Sunday, 28 July 2013

Primary Colours

This weekend I decided to start small with the second attempt at painting Necrons, this time using the same palette of glazes on a Necron Warrior. Once again I started with a yellow glaze to set down the shaded areas, before moving on to orange, red and brown. I aimed to include more mid-tones instead of using the base coat colour to do the heavy lifting. I also went for a deeper blue by using a darker base coat.

Once again I got a little carried away, and ended up with a more 'orange' Necron Warrior than planned, more fake tan than sun bleached metal! Combined with the bold use of primary colours (switching out the green for a warmer red) it ended up looking almost cartoon like, though once a few more are complete and the bases painted perhaps it will be more striking on the tabletop than the usual silver/gray Necron armies? 

What are your thoughts?

Tuesday, 23 July 2013

Weathering: Knowing when to stop!

As with any new project the temptation to go wild with paint schemes can sometimes get the better of you, and as those who are following along will know, I have started a new Necron project with the aim of trying out some new glazes. So far the results have been promising, with smoother shading transitions, great edge highlighting opportunities and as easy to replicate colour variations, all with the promise of speedier results as my skills improve. It was all looking 'peachy' as some Canadians say...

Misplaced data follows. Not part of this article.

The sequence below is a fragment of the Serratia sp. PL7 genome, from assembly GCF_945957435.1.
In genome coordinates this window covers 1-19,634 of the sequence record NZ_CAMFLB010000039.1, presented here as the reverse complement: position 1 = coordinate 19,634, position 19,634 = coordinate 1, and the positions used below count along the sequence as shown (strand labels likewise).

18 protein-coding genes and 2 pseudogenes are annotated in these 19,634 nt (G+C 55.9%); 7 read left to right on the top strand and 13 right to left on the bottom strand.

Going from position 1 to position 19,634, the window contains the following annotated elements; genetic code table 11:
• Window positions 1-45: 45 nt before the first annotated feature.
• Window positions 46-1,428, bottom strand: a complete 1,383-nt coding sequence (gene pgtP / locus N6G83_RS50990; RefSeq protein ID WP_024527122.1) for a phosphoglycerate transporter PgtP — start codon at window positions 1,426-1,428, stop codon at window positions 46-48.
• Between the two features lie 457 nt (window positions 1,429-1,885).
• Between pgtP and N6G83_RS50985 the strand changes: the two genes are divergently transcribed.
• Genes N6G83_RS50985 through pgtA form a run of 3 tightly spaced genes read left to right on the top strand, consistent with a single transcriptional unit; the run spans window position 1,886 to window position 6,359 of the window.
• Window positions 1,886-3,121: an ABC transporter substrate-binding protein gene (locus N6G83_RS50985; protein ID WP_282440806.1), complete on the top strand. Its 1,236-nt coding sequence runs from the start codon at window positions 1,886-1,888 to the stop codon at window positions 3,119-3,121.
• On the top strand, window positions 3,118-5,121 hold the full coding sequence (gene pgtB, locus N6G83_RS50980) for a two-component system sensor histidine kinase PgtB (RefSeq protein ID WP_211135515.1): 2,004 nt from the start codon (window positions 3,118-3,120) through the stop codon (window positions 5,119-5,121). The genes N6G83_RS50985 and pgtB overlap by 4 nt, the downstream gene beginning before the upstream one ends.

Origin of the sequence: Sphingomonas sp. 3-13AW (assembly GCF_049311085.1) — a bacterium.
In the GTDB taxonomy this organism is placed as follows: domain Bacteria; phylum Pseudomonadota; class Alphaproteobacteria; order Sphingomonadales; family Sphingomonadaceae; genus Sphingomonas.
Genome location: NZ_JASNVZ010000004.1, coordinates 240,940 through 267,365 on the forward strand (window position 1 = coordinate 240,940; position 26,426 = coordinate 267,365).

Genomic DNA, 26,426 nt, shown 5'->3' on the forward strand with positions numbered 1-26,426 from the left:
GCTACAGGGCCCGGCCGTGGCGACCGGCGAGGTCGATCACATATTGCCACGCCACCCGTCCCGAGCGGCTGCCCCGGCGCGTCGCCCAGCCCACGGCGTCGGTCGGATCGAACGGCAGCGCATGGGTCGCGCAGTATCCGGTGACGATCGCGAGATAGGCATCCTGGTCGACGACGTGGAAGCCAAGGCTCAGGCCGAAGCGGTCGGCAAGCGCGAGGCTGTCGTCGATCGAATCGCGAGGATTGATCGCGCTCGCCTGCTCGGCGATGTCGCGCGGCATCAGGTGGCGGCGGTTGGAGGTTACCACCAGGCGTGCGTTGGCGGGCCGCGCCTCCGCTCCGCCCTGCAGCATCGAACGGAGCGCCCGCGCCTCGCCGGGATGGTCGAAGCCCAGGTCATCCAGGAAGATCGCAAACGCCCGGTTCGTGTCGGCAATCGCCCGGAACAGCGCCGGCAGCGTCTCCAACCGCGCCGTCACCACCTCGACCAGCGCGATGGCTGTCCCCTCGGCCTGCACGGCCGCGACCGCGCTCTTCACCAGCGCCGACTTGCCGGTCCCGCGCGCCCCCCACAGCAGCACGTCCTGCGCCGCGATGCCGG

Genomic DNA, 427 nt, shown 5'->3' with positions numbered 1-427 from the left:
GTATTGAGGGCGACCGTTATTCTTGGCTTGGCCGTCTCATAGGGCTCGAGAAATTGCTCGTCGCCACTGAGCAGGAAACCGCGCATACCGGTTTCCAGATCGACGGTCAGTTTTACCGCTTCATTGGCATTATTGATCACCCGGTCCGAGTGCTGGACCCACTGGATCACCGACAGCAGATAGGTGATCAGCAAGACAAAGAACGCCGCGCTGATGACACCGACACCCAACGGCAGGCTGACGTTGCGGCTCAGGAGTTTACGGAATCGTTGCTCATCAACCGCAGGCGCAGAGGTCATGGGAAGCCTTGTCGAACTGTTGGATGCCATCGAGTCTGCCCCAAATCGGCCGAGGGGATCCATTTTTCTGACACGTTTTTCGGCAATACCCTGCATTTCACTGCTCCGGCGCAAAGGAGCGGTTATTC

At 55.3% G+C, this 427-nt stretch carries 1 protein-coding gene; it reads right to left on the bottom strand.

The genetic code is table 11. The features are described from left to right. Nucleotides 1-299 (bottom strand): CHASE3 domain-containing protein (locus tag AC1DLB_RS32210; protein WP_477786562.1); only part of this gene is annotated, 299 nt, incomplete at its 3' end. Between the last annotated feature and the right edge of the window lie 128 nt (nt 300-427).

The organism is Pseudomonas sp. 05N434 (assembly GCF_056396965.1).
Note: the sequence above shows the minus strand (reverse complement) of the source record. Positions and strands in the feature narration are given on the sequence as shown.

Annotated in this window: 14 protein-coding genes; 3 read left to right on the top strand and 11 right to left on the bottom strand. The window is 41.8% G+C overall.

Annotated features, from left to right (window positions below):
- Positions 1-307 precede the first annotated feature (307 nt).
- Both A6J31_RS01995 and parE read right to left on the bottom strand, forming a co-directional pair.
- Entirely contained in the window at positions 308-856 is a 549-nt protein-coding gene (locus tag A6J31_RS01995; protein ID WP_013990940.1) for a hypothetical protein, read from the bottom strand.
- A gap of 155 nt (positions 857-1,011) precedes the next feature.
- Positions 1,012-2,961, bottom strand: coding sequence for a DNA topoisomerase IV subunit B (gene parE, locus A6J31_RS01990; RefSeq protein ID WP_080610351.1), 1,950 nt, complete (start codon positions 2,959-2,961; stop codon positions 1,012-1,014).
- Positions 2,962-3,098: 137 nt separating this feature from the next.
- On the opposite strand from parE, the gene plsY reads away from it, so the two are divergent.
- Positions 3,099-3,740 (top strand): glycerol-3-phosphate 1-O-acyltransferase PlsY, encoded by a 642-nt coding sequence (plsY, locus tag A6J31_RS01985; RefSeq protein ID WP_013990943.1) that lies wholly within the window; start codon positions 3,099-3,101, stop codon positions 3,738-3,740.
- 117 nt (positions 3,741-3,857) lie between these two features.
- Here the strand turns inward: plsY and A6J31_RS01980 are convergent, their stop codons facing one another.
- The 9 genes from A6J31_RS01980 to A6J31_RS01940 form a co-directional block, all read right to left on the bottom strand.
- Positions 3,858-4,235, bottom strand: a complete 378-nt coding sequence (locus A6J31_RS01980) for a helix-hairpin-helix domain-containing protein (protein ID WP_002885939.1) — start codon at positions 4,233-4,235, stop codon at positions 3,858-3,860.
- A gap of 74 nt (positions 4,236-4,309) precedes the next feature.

Unfortunately, with only the tail and some fine tuning of my glowing green areas remaining, I decided to experiment with some weathering. A little scratch and dent, I told myself, nothing too dramatic:

Well I don't know about you but I feel like I wrecked all my hard work. It all looks a little painted on, and despite using the same techniques as my Leman Russ Exterminator, sans a little pigment shading, it doesn't quite work as well on an alien robot as compared to a dusty/rusty battle tank. Perhaps this is a lesson learned, just because you learn a new technique doesn't mean it will work on all models. For now it's back to the blue paints and glazes in an attempt to hide the battle damage, maybe even start fresh with a second attempt at a 'deeper' royal blue that is in my head? Stay tuned for some more 'crons.

Sunday, 14 July 2013

Glazed and Confused

After discovering a new model shop at the end of a long walk with some friends, I raided their Vallejo Paints section for a selection of glazes to try out the "shaded basecoat" technique as used by James Wappel of Kickstarter's "Painting Pyramid" fame. Having a great deal less than James' 12 years of full time model painting experience (and his prior work as a 2D artist), I wasn't too hopeful of anything amazing on my first few models, but it was certainly a different style to the usual 'highlighting up' from a darker colour.